Ausma Zehanat Khan, author of 'The Bloodprint,' writes about what made her story click.

Editor’s Note: The following post was written by Ausma Zehanat Khan for Fictionist Magazine. Khan is known best for her mystery books — The Unquiet Dead, Among the Ruins, The Language of Secrets, A Dangerous Crossing, and more! However, her upcoming book, The Bloodprint, will be her fantasy debut. The book is the first in a series, and will be available starting October 10, 2017. Pre-order yours on Book Depository and keep an eye out for Fictionist’s review!

I often face the problem of being desperate to write a particular story when my time and attention is committed elsewhere; so it was with The Bloodprint. It began as an idea I’d had in high school when I was introduced to a series of books that would leave a forever mark on me. You know those kinds of books; for some people it’s Harry Potter, for others it’s A Catcher in the Rye or Beloved by Toni Morrison. For me, the lightbulb went off when my father gave me The Sword of Shannara by Terry Brooks. I’d never read a book as exciting or as thoroughly enthralling. Next came The Elfstones of Shannara, a sequel with not one but two female lead characters, and I immediately began to imagine writing something like The Elfstones myself.

I was fifteen. My early drafts were horrendous. I knew nothing about the world I wanted to create except that there had to be plenty of magic in it and that the magic should be wielded by women. My story featured a Gandalf-like sorcerer named Horro, and was called The O’Nea Quest. Why I made up an Irish name, I have no idea – I just liked the sound of it. But then there was school, lots of school, and so the manuscript was stored away though I still have the notebook I wrote it in (which is now somewhat moldy at the edges).

The Bloodprint’s second iteration was as a love story. I wrote it off-and-on during a study-abroad period more than a decade later with a stronger sense of who the characters should be. This version was called Aurora Silver. Aurora and Silver would later be replaced by Arian and Daniyar of The Bloodprint, though in my head I sometimes slip up and call Daniyar “Silver”… as in the Silver Mage. In this second version, I had magic, a powerful woman, and some characters who were starting to take shape. I still had no real plot beyond the idea of a magical quest, and though I kept thinking about the book, my career in law had begun, I’d gotten married and I was juggling work, community activism, and the expectations of two large and very involved Asian families. I was still writing on the side whenever I could carve out time, but my thoughts had turned in a darker direction and I was focused on writing about the dissolution of Yugoslavia, which would eventually form the background of my first mystery novel. And then for a time I was thoroughly caught up by my mystery series, though I’d begun to branch out and diversify my reading into other areas.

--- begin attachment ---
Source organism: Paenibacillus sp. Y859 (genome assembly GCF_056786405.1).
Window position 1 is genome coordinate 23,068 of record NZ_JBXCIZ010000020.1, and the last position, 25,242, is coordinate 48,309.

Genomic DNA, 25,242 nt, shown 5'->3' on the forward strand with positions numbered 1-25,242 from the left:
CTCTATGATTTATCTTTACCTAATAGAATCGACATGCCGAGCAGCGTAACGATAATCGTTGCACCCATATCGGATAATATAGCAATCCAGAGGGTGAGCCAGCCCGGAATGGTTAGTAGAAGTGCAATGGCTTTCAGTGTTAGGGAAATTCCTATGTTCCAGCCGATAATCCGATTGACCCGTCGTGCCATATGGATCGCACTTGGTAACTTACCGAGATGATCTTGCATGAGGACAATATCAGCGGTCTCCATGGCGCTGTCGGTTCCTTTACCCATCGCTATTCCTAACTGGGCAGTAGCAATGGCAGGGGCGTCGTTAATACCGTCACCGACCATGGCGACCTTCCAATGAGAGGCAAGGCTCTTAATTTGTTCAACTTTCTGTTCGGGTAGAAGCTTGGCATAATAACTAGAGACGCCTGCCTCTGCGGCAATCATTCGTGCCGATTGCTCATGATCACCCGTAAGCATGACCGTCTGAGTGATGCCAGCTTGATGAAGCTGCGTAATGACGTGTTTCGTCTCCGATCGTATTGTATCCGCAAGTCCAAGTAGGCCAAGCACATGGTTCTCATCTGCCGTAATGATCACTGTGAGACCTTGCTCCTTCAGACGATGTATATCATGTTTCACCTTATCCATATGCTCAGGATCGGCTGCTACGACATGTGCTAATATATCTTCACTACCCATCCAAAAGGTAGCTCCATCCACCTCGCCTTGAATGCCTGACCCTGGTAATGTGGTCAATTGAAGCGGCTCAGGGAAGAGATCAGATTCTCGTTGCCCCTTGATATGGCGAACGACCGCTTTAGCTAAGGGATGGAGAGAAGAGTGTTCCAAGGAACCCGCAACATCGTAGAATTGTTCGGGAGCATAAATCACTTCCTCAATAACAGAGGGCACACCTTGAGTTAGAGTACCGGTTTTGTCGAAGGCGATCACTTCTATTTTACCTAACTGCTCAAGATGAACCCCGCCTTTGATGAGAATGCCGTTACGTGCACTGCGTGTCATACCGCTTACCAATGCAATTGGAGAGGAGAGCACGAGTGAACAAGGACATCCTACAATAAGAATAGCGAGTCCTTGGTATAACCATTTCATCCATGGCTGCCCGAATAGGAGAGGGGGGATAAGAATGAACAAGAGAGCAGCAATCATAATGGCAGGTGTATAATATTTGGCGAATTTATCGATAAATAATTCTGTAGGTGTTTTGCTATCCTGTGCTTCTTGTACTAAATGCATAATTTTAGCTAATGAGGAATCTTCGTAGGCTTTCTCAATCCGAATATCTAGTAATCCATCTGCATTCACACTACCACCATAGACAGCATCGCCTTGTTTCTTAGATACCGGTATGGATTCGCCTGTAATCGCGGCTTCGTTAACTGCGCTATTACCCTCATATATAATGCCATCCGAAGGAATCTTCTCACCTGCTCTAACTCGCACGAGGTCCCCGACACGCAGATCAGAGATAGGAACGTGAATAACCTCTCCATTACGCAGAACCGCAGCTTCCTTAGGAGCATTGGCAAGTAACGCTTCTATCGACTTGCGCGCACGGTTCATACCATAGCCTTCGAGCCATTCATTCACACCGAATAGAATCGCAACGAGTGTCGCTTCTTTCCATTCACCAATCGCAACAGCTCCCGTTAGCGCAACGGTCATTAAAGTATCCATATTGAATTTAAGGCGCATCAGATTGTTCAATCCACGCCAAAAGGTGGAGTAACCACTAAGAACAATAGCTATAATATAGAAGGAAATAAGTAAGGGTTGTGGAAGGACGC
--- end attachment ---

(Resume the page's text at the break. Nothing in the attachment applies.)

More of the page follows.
I’d had a lifelong fascination with the languages, lore and history of the Islamic civilization. The Silk Road began to call to me like no other place on earth. I discovered, rather late I must add, that my husband’s family and my own, were both from places that formed branches of the Silk Road. The more of this magnificent history of South and Central Asia and the Middle East I uncovered, the more I began to envision the world of The Bloodprint. My characters now had a history and a world they sprang from. The powerful role women could play became more real to me and more necessary than ever. There was magic all around me, though my eyes had been closed to it for so long.

And then it happened. That one defining moment that gave The Bloodprint life. I was in Istanbul visiting the Topkapi Palace Museum and drifted into the chamber of Holy Relics. Whether the relics in question were authentic was of less relevance to me, at the time. Like the other patrons, I was silent in the presence of a manuscript. The air around me was filled with reverence…reverence for the written word, reverence for knowledge. And in that moment, my various interests and passions coalesced. What if I could capture that feeling of reverence in a book? What if knowledge itself was magic?

That experience set my imagination on fire, and so I dedicated all my spare time—early mornings, late evenings, a snatched weekend here and there—to putting the pieces together. I had language, history, context, characters, and I had a sacred quest. The stakes weren’t high. Just saving the world from ignorance. If reading Terry Brooks has taught me anything—and the woman today is just as thrilled by a new Shannara book as the girl of fifteen was—it’s that you have to put everything at stake, and that your characters should be prepared to sacrifice it all. To save the world from darkness. Not only does that make for an adventure you want to race through, to me it also feels real. Especially today when the world is covered in darkness.

It’s fantasy. But it’s also life.

And that makes all the difference.


— Ausma Zehanat Khan